Last fall Hornady announced the 22 ARC (Advanced Rifle Cartridge), a round optimized for performance from an AR-15, but also powerful in a bolt action.
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About 22 ARC
Hornady’s 22 ARC is a very new cartridge and not all information is publicly available yet.
It accepts a 22 caliber/0.224” bullet and has a case length of 1.525”. COL is 2.260”— AR-15 mag length,—and its case head measures 0.441” (same as 7.62x39mm, 6.5 Grendel). It has a 30 degree shoulder angle and takes a small rifle primer. A 1:7 twist barrel is optimal, yielding approximate 2,800 fps velocity with an 88 grain bullet.
Bill of Materials
Even though the 22 ARC is designed for use in the AR-15, it didn’t stop me from building a bolt action. I waited some time for a 1:7 Ballistic Advantage heavy contour barrel blank to pair with a BAT TR Action in a Foundation Centurion stock. I added Hawkins Precision DBM M5 and a custom AICS magazine with a Primal Rights Conversion Kit.
It’s worth noting I selected the BAT TR for its wide range of features. It has a Remington 700 footprint, integral recoil lug, integral 20 MOA rail, tactical bolt knob, fluted modular bolt (recessed nose), and 1 1/16” x 18 threading. (This modularity is why I build all my Ultimate Reloader Custom Rifles on the BAT TR.) I also had it handy from my 6mm ARC build.
The Centurion is one of Foundation’s most popular rifle stocks. This micarta stock dampens vibrations but doesn’t flex or warp with weather/temperature changes. I wanted something incredibly stable and easy to shoot off a bench for this project.
I chambered the barrel on my new Precision Matthews PM-1440HVT-2 lathe with a cast iron base. This is an incredibly hefty machine and investment, but one I believe is worth it for the increased rigidity. I used Manson reamers/gauges as well as my custom rigid reamer holder. Manson’s 22 ARC rougher and finisher reamers were part of Hornady’s rifle builders kit to help get the industry ready for the 22 ARC, but I used 6.5 Grendel gauges. (22 ARC has the same base to datum and shoulder angle as 6.5 Grendel.)
This was my first time using a Ballistic Advantage barrel for a bolt action build. I’d previously had great success with them in AR’s and I was very happy with how it machined.
I started with pre-dialing and drilling the bulk of the chamber before checking it with an indicator (final dial).
Next I bored the pre-drill true and turned and threaded the tenon.
I ran the reamer 0.200” at a time, making subsequent smaller plunges, referencing the BAT action print.
I didn’t use pressure flush while cutting the chamber this time as I don’t have it set up with the new lathe. Finishing and polishing followed after I verified proper headspace.
With the breech end completed, I flipped the barrel, dialed it in, and parted and faced off the end. I then zeroed the Z-axis, turned down the tenon, cut thread reliefs, cut threads, then cut the recess/crown. I decided to thread the muzzle ⅝ x 24 to accommodate the large number of muzzle devices I have with this threading.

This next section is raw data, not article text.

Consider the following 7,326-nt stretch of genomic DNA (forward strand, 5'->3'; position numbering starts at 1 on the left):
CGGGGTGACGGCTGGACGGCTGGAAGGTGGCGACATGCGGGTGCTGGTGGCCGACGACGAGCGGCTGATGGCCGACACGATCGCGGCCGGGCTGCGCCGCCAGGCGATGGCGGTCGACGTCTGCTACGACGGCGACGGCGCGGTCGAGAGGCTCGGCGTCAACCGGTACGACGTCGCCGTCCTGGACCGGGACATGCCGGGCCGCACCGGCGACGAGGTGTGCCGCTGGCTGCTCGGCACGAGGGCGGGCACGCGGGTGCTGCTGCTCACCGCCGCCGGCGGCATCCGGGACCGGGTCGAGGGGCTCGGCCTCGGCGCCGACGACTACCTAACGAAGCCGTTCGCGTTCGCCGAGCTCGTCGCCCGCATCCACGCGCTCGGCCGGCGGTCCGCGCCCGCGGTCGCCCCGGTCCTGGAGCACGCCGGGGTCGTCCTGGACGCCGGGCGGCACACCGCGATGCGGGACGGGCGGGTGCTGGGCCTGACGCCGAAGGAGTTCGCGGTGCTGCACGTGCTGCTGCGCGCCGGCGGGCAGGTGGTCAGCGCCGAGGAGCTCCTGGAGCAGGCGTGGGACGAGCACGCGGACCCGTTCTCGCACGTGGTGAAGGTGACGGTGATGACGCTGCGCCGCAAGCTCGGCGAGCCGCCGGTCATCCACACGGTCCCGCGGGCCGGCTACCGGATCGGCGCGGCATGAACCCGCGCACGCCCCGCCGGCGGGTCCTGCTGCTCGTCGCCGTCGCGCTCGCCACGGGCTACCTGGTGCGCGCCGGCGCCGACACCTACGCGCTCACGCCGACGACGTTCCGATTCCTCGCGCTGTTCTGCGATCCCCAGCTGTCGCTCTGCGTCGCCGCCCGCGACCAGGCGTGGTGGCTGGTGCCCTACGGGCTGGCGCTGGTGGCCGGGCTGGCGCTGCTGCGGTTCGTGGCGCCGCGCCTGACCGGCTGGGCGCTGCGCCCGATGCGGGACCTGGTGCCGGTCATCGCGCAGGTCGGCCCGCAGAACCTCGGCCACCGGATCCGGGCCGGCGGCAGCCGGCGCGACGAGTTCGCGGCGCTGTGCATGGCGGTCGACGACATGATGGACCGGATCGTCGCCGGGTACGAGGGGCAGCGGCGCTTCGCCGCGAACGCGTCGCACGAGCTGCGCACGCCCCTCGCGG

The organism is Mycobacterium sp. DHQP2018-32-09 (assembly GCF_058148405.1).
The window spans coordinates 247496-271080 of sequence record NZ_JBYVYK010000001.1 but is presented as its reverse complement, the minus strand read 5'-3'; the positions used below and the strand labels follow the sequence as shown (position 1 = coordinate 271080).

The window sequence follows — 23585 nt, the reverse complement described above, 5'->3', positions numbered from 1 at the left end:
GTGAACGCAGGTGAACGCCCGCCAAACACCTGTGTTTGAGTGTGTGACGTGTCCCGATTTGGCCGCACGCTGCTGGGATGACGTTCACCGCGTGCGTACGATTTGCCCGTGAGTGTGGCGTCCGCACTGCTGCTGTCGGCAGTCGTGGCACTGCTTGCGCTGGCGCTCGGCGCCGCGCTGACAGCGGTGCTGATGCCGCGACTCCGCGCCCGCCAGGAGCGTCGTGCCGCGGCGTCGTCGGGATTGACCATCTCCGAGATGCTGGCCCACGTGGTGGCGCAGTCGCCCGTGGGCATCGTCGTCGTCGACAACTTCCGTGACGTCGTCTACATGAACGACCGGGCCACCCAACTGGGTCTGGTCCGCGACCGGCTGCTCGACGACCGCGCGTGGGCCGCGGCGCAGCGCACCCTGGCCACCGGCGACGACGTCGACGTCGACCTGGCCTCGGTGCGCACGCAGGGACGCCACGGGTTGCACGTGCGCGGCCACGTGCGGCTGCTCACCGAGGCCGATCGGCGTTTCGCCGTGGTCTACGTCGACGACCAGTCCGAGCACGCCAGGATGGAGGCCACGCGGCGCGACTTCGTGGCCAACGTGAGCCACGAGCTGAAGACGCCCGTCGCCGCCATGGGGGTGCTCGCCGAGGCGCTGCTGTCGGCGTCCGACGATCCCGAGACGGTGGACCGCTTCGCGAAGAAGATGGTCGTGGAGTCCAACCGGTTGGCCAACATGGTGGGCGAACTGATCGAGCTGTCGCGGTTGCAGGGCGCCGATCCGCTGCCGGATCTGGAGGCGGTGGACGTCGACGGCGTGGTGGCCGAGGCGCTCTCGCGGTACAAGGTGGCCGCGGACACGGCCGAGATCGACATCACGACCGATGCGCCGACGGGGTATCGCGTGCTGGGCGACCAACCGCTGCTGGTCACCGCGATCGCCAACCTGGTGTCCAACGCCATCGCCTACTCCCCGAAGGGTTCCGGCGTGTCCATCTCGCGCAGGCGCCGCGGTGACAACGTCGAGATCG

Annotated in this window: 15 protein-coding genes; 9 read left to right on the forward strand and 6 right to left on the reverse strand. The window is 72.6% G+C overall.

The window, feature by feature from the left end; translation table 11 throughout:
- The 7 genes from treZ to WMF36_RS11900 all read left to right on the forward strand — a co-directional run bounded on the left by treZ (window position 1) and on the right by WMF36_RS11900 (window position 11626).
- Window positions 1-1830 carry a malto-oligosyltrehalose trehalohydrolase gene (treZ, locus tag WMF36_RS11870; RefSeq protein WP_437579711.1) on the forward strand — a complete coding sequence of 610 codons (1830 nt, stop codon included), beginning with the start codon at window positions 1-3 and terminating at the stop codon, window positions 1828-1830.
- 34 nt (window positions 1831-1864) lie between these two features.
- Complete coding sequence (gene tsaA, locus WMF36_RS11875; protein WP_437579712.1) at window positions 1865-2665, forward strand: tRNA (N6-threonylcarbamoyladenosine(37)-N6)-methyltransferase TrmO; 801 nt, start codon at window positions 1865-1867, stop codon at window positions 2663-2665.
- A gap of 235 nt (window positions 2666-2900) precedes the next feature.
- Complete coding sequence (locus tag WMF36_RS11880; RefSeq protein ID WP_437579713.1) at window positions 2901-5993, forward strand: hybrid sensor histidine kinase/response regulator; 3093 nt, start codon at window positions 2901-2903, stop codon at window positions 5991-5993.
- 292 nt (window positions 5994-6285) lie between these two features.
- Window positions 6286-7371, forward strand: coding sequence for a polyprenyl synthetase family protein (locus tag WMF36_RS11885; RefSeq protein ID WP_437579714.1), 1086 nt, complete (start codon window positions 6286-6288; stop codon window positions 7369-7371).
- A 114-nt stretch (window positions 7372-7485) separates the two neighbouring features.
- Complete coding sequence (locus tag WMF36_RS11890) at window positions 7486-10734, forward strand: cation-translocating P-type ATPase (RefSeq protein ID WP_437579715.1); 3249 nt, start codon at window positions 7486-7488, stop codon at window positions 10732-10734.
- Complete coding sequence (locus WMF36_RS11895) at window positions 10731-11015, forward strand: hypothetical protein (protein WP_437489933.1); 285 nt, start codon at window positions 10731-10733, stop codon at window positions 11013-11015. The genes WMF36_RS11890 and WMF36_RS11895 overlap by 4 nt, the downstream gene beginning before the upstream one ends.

Cerakote and Laser Engraving
Cerakote customization is one of my favorite things about rifle builds. I chose Coyote Tan Cerakote for the barrel and while I was a bit hesitant at first, I’m happy with how it contrasts with the black stock and action.
Cerakoting barrels isn’t rocket science, but it does take tremendous attention to detail. I degreased and masked the barrel to prevent coating the threads, blasted the barrel, then unmasked and cleaned it. After cleaning I masked it again, mixed the H-235 Coyote Tan and applied the coating three times, flash curing it each time. I then let it cure for two hours at 250 degrees Fahrenheit in my Light Armor oven before deep engraving the barrel details with a 50W fiber laser.
Installing the Barrel
I installed the barrel using the Short Action Customs bravo barrel vise and modular action wrench. To me, installing barrels is fun. I keep my barrel vise on SAC’s vise stand for easy access, then insert the proper bushings (1.200”) with drywall tape and secure the barrel in place.
I needed the #4 head for the BAT TR in the action wrench and torqued the action to 70 ft-lbs. I also did a final headspace check at this time.
We kept things simple in the snow, shooting three shot groups at 100 yards with Hornady 88 grain ELD-M and 75 grain ELD-M factory ammunition.
The 88 grain ammunition averaged 2822.3 fps with a 0.240” group. I need better chronograph data for the 75 grain ammunition, but the three shots measured 0.373”. (I did make some adjustments to the EC tuner to get these groups.)
Even though the 22 ARC is said to be an ideal AR cartridge, it’s great in a bolt gun. It has very reasonable recoil and great versatility. I look forward to doing load development, particularly with Hornady’s new 22 caliber 62 grain ELD-VT bullets and their 22 caliber 80 grain ELD-X hunting bullets.
Get the Gear
If you’re interested in taking the Cerakote Certified Applicator training, I would suggest enrolling ASAP as there’s a bit of a waitlist. If you’ve taken the class, consider the advanced course!
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